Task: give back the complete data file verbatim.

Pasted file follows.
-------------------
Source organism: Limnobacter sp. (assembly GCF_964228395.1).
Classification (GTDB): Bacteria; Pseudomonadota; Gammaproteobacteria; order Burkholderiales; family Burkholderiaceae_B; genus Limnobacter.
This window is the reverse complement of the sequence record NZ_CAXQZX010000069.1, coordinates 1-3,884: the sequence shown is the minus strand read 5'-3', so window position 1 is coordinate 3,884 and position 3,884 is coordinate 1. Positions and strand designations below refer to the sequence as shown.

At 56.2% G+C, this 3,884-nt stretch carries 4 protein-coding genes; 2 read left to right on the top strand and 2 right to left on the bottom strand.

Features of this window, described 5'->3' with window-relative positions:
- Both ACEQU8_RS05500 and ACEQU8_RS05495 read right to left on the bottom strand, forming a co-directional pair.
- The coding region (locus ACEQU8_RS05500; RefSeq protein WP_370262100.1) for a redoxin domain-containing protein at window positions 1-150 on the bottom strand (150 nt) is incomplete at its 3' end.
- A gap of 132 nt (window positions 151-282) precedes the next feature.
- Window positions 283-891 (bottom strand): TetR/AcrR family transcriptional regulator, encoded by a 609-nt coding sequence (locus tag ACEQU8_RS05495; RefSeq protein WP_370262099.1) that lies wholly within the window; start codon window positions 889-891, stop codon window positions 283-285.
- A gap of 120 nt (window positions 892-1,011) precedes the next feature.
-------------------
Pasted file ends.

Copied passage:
Source organism: Limnobacter sp. (assembly GCF_964228395.1).
Classification (GTDB): Bacteria; Pseudomonadota; Gammaproteobacteria; order Burkholderiales; family Burkholderiaceae_B; genus Limnobacter.
This window is the reverse complement of the sequence record NZ_CAXQZX010000069.1, coordinates 1-3,884: the sequence shown is the minus strand read 5'-3', so window position 1 is coordinate 3,884 and position 3,884 is coordinate 1. Positions and strand designations below refer to the sequence as shown.

At 56.2% G+C, this 3,884-nt stretch carries 4 protein-coding genes; 2 read left to right on the top strand and 2 right to left on the bottom strand.

Features of this window, described 5'->3' with window-relative positions:
- Both ACEQU8_RS05500 and ACEQU8_RS05495 read right to left on the bottom strand, forming a co-directional pair.
- The coding region (locus ACEQU8_RS05500; RefSeq protein WP_370262100.1) for a redoxin domain-containing protein at window positions 1-150 on the bottom strand (150 nt) is incomplete at its 3' end.
- A gap of 132 nt (window positions 151-282) precedes the next feature.
- Window positions 283-891 (bottom strand): TetR/AcrR family transcriptional regulator, encoded by a 609-nt coding sequence (locus tag ACEQU8_RS05495; RefSeq protein WP_370262099.1) that lies wholly within the window; start codon window positions 889-891, stop codon window positions 283-285.
- A gap of 120 nt (window positions 892-1,011) precedes the next feature.